One of the first things that I discovered about my late lamented father in law upon meeting him for the first time was that unbeknownst to us, we had crossed paths years before, attending the National Gallery of Victoria’s 1997 exhibition of Assyrian antiquities, on loan from the British Museum.

“I was there,” I effused, “protesting.”

“Why on earth would you do that?” my then prospective father in law, asked mystified.

The reason of course related to the fact that in removing the Assyrian antiquities from Mesopotamia, then under the Ottoman Empire, the British adopted almost wholesale, the tactics that had served Elgin so well in relation to the Parthenon Marbles. Vast blocks of monumental statuary were hewn out of temples and other ancient edifices, thousands of tablets displaying records in one of the world’s oldest forms of writing were removed from their native lands and taken to Britain by Elgin’s eastern counterpart, British ambassador to Constantinople, Austen Henry Layard. As far as I was concerned, both Elgin and Layard were agents of British orientalism, seeking to demean colonised cultures by appropriating their ancient past while presenting their modern descendants as unworthy beneficiaries of their glorious heritage.

“Nonsense,” my father in law retorted. “The British should be thanked. They saved us.”

Astounded, I allowed him to elaborate. His thesis was quite simple. By the mid nineteenth century when Layard arrived on the scene the ancient monuments of the Assyrians had been buried for centuries, if not millenia. The Assyrian people, subjected to millenia of persecution by the Persians, then by the Arabs, and then in turn by the Kurds and the Ottomans, had dwindled to a hardy but nonetheless numerically small race, dwelling in the mountains for safety. Apart from the Bible and the record of the Ancient Greek historians, all knowledge of the ancient Assyrians had been lost. Such Assyrian antiquities that were unearthed by the Muslim rulers of Mesopotamia were either considered the works of demons and destroyed owing to their religious prohibition against depicting the living form or repurposed as building material.

Thus, according to my father in law, the Assyrians owed the British a debt of gratitude. Not only did they save the Assyrian antiquities from destruction, by discovering them, writing about them and studying them, they resurrected an entire civilisation, one which whom contemporary Assyrians had lost all connection and now feel justifiably proud of. Indeed, based on his discoveries, Layard was one of the first westerners to recognise the contemporary Assyrians as descendants of their ancient ancestors. If there was anything at all blameworthy about the British, my father in law concluded, it was that the person who did most of the detective work, co-ordinated the digging and was ultimately responsible for most of the finds, was not Layard but rather his Assyrian assistant, Hormuzd Rassam, who although discovering the  Ashurnasirpal temple in Nimrud, the cylinder of Ashurbanipal at Nineveh, two of the unique and historically important bronze strips from the Balawat Gates and a palace of Nebuchadnezzar II at Borsippa, received hardly any credit and is little remembered. Further my father in law continued, it was Rassam’s work in supplying Britain in antiquities that  facilitated his mission of inquiry during the Russo-Turkish War of 1877–78 to report on the condition of the Assyrian, Armenian and Greek Christian communities of Anatolia and Armenia, on behalf the British. By contrast, the names of the many Greek antiquarians who made their living supplying the Western market with Greek antiquities during the Ottoman era, such as Greek doctor and alchemist Anastasios Yiannoullis who in 1690 promised to send the famous philosopher Gottfried Wilhelm Leibniz: “inscriptions and other ancient curiosities from the Kingdom of Morea,” are largely written out of the Greek national discourse, for obvious reasons.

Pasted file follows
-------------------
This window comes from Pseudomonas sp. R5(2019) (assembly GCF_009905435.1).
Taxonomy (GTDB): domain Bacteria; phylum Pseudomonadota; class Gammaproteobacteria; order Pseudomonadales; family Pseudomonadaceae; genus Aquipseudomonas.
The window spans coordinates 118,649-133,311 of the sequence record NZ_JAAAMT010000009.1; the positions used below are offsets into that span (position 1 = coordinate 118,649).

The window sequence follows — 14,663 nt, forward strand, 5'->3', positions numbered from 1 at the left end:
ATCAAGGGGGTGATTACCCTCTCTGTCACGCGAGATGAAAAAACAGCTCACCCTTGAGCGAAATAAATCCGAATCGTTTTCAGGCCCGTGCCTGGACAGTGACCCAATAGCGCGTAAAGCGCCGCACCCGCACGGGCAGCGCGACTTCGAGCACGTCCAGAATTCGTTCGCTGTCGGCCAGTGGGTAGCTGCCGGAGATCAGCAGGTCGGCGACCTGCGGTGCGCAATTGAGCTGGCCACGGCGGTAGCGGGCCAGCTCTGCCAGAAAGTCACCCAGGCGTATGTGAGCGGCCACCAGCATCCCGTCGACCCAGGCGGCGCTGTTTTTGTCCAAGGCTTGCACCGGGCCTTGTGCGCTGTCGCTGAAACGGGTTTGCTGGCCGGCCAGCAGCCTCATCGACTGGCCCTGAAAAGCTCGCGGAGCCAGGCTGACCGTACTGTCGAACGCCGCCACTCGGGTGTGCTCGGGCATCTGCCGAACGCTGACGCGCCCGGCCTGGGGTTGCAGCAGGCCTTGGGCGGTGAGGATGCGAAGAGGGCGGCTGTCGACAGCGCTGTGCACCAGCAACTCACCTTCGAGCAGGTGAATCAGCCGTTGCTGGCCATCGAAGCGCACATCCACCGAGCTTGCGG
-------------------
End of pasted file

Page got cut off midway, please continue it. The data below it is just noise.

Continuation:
Years later, as we watched footage of crazed ISIS terrorists smashing Assyrian antiquities in Iraq, my father in law shook his head sadly. “See,” he groaned. “This is what would have happened to the ones in the British Museum. Thank God that they remain there where we and the rest of the world can view them in safety.”

On the face of it, the historical trajectory of the Greek and Assyrian people is remarkably similar. Civilisation and Empire, followed by conquest, persecution and subjugation, facilitating cultural pillaging. What then accounts for the difference in attitude between the two peoples as to the manner in which the British appropriation of their antiquities took place? “Had Assyria achieved its independence, you would have a different perspective,” I countered my father in law. “If there was a free Assyria today, able to house its ancient artefacts safely, there would be no need for the British Museum. Instead, you would be railing at the enormity of the theft.”

“If….” my father in law repeated sadly.

There can be no doubt that if there is one issue that unites the Greek people, it is that of the righteousness of championing the Return of the Parthenon Marbles. And it is this cause that is, paradoxically enough, dividing sections of the Greek community in Australia today. In an article that was published in the Herald Sun on 4 January 2022, former MP and current President of the Cyprus Community of Melbourne Theo Theophanous, opined that the entire Australian community should boycott the recent National Museum of Australia’s exhibition of Greek antiquities entitled “Ancient Greeks: Athletes, Warriors and Heroes.” The basis behind his urging is that the artefacts forming the subject of the exhibition are on loan from the British Museum: